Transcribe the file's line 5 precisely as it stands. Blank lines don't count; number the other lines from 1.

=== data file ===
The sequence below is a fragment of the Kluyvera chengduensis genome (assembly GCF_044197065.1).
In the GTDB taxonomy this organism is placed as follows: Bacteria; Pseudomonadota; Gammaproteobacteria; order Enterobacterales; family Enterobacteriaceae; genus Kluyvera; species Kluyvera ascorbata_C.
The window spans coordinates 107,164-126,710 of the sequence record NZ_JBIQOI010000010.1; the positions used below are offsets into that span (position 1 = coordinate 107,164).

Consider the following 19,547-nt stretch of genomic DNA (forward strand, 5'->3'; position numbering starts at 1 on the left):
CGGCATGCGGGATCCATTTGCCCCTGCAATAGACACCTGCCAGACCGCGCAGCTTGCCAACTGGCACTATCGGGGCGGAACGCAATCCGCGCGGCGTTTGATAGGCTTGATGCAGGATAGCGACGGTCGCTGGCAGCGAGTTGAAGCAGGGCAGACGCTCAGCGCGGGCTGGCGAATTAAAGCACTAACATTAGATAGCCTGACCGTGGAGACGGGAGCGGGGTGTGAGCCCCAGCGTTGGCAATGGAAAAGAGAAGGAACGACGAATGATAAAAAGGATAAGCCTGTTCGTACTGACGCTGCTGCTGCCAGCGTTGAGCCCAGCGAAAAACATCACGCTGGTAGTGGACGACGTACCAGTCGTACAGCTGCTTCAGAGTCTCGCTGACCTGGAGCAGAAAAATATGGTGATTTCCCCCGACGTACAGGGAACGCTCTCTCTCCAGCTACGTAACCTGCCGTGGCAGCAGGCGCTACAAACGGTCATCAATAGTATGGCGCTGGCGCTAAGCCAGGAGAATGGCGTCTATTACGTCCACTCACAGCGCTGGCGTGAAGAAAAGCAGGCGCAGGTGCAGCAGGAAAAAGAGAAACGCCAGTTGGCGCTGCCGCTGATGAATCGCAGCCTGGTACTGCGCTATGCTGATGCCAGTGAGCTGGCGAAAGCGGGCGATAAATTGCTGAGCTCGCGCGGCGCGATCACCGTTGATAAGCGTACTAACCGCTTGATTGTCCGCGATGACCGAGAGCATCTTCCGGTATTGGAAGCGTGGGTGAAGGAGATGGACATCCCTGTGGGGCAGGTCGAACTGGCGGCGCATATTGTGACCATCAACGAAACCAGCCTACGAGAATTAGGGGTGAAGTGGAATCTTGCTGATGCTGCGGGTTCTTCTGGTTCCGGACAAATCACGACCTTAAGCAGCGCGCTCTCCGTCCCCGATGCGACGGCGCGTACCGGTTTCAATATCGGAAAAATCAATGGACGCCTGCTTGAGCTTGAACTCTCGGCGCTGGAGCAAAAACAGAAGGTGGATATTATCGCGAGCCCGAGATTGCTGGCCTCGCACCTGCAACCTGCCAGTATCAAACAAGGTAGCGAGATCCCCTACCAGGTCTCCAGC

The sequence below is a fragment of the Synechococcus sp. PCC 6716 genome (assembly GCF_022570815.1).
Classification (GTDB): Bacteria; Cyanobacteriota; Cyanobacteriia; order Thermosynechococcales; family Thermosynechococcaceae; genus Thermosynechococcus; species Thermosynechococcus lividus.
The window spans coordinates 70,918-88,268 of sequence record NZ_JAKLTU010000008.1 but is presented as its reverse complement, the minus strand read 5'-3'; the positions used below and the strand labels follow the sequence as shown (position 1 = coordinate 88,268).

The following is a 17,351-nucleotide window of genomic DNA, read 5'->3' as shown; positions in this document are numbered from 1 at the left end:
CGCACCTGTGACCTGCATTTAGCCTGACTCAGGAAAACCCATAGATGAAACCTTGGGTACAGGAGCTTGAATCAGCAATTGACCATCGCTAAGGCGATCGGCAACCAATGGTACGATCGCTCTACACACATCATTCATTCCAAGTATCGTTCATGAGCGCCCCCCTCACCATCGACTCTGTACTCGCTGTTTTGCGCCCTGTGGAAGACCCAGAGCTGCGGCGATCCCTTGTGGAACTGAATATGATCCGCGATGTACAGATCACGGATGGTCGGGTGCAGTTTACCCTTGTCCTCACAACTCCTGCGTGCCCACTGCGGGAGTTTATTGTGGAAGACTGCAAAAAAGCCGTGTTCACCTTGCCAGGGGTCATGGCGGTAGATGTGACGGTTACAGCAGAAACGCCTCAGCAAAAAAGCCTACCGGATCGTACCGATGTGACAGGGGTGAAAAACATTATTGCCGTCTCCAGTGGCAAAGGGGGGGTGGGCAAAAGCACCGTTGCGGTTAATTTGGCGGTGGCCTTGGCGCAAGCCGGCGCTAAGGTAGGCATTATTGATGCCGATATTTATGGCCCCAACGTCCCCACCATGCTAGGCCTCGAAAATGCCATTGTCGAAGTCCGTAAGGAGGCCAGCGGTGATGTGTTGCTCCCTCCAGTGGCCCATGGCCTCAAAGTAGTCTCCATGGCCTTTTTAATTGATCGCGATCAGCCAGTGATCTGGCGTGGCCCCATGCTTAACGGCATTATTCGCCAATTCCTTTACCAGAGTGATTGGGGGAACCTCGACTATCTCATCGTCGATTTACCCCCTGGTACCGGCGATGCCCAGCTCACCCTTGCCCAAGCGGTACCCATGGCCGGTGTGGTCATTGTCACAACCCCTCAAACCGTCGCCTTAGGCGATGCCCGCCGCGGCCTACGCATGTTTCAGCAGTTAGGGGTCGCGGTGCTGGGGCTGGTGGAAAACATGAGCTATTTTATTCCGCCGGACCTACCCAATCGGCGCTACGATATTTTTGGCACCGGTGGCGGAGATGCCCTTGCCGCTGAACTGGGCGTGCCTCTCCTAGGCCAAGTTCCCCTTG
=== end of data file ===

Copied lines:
CGGCATGCGGGATCCATTTGCCCCTGCAATAGACACCTGCCAGACCGCGCAGCTTGCCAACTGGCACTATCGGGGCGGAACGCAATCCGCGCGGCGTTTGATAGGCTTGATGCAGGATAGCGACGGTCGCTGGCAGCGAGTTGAAGCAGGGCAGACGCTCAGCGCGGGCTGGCGAATTAAAGCACTAACATTAGATAGCCTGACCGTGGAGACGGGAGCGGGGTGTGAGCCCCAGCGTTGGCAATGGAAAAGAGAAGGAACGACGAATGATAAAAAGGATAAGCCTGTTCGTACTGACGCTGCTGCTGCCAGCGTTGAGCCCAGCGAAAAACATCACGCTGGTAGTGGACGACGTACCAGTCGTACAGCTGCTTCAGAGTCTCGCTGACCTGGAGCAGAAAAATATGGTGATTTCCCCCGACGTACAGGGAACGCTCTCTCTCCAGCTACGTAACCTGCCGTGGCAGCAGGCGCTACAAACGGTCATCAATAGTATGGCGCTGGCGCTAAGCCAGGAGAATGGCGTCTATTACGTCCACTCACAGCGCTGGCGTGAAGAAAAGCAGGCGCAGGTGCAGCAGGAAAAAGAGAAACGCCAGTTGGCGCTGCCGCTGATGAATCGCAGCCTGGTACTGCGCTATGCTGATGCCAGTGAGCTGGCGAAAGCGGGCGATAAATTGCTGAGCTCGCGCGGCGCGATCACCGTTGATAAGCGTACTAACCGCTTGATTGTCCGCGATGACCGAGAGCATCTTCCGGTATTGGAAGCGTGGGTGAAGGAGATGGACATCCCTGTGGGGCAGGTCGAACTGGCGGCGCATATTGTGACCATCAACGAAACCAGCCTACGAGAATTAGGGGTGAAGTGGAATCTTGCTGATGCTGCGGGTTCTTCTGGTTCCGGACAAATCACGACCTTAAGCAGCGCGCTCTCCGTCCCCGATGCGACGGCGCGTACCGGTTTCAATATCGGAAAAATCAATGGACGCCTGCTTGAGCTTGAACTCTCGGCGCTGGAGCAAAAACAGAAGGTGGATATTATCGCGAGCCCGAGATTGCTGGCCTCGCACCTGCAACCTGCCAGTATCAAACAAGGTAGCGAGATCCCCTACCAGGTCTCCAGC